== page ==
Award Topics

More than two decades ago, Zbigniew Brzezinski alerted us to a “global turmoil,” steadily stifling the international society’s, and especially the West’s ability to respond to major global challenges. Since then, the West has been in the grip of the multiple crises of globalization, manifested by a myriad of unprecedented and effective security, economic, humanitarian and environmental challenges. While existing democracies have failed to tackle effectively the multiple crises of globalization, a wave of populist movements have begun to shape and frame politics and governance in not only Western democracies, but also in developing countries. These movements, either in government or in opposition, feed on challenges to democracy such as the democratic disconnect between economy and politics, refugee flows and the failures of multiculturalism. Essays providing path-breaking and innovative analyses on these and similar challenges to democratic governance and living together, their causes and impacts, as well as the movements which they foster and the alternative solutions which can be sought are welcome.


Winners of Research Awards:
Selim Erdem Aytaç, Koç University
İpek Çınar, University of Chicago
Berk Esen, Bilkent University
Winner of the Special Jury Award: Adam Przeworski


Özge Kemahlıoğlu, Sabancı University – President of the Jury
Ayşe Kadıoğlu, Sabancı University
Fuat Keyman, Sabancı University - Istanbul Policy Center
John D. Huber, Columbia University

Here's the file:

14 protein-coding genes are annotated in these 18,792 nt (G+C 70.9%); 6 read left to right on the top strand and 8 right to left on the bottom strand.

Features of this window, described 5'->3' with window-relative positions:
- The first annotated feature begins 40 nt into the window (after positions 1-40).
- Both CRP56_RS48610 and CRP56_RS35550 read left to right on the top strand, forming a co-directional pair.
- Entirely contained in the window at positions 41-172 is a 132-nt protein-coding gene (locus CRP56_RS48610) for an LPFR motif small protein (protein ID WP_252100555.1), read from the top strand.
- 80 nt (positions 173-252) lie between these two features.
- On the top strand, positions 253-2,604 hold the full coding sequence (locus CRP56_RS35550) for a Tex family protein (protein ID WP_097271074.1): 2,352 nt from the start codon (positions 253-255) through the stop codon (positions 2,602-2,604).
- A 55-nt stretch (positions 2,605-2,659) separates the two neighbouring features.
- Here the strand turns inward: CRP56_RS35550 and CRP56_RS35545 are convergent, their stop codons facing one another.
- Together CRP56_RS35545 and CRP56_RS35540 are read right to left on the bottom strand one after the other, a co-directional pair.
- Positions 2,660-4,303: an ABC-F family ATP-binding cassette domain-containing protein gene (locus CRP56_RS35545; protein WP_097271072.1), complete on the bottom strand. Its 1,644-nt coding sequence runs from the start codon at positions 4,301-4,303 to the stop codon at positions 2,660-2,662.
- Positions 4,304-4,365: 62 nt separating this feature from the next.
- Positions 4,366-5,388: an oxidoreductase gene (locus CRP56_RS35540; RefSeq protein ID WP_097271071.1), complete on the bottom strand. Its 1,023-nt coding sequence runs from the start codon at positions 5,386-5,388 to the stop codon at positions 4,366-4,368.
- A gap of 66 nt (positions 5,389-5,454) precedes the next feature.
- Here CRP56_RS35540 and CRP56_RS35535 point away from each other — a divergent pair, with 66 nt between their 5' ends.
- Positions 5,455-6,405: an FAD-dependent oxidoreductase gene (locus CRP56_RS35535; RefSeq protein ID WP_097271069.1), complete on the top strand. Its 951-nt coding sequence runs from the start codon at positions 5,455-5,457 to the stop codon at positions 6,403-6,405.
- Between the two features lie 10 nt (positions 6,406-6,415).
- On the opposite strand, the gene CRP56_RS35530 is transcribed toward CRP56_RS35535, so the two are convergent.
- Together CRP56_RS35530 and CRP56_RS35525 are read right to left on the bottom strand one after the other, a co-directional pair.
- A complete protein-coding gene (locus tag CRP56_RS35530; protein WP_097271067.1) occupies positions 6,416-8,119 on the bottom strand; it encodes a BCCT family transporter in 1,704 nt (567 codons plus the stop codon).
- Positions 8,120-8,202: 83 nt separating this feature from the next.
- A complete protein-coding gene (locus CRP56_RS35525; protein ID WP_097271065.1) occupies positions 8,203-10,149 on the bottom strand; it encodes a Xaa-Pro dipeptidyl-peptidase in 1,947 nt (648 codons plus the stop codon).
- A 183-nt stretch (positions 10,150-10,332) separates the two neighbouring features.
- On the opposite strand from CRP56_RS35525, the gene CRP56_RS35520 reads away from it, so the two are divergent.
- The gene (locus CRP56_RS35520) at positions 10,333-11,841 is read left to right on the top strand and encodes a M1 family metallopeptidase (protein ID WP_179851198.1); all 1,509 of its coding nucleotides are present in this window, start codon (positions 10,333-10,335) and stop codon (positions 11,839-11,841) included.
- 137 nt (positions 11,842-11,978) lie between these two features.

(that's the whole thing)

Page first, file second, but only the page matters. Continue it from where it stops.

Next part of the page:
Milan Svolik, Yale University
Dr. Dimitar Bechev, The University of North Carolina
Ellen Lust, Gothenburg University

Winning Articles

The Appeal of Populism and the Role of Elite Discourse: Evidence from Turkey by Selim Erdem Aytaç,
Koç University
Democracy Dismantled: Strategic Choices of Would-be Autocrats by İpek Çınar, University of Chicago

Elective Affinities between Democratic Backsliding and Populism: the Cases of Turkey and Hungary in
Comparative Perspective by Berk Esen, Bilkent University

Please do not cite or reproduce without permission of the author.

Keynote Speeches

Adam Przeworski: "We share transnational problems which require international efforts to solve. Adam Przeworski said that we shared transnational problems which require international efforts to solve. He noted that the prize was especially relevant to young scientists for continuing their global efforts. Adam Przeworski continued: "All my life, I tried to find answers to two questions. First: How can people divided by values, norms and interests live together? And second: How can democracy coexist with economic and social inequality? Considering that losing parties have a chance to win in the future, political actors and groups will prefer to stay within the system. The balance between economy and democracy is critical. Research suggests that countries which have attained certain levels of economic development were then able to improve their democracies. Democracy is under threat in all countries. For the first time in two hundred years, many parents believe that their children will be worse off than they are. In the longer term, economic consequences will influence the decision of political actors and groups to remain within the boundaries of democracy."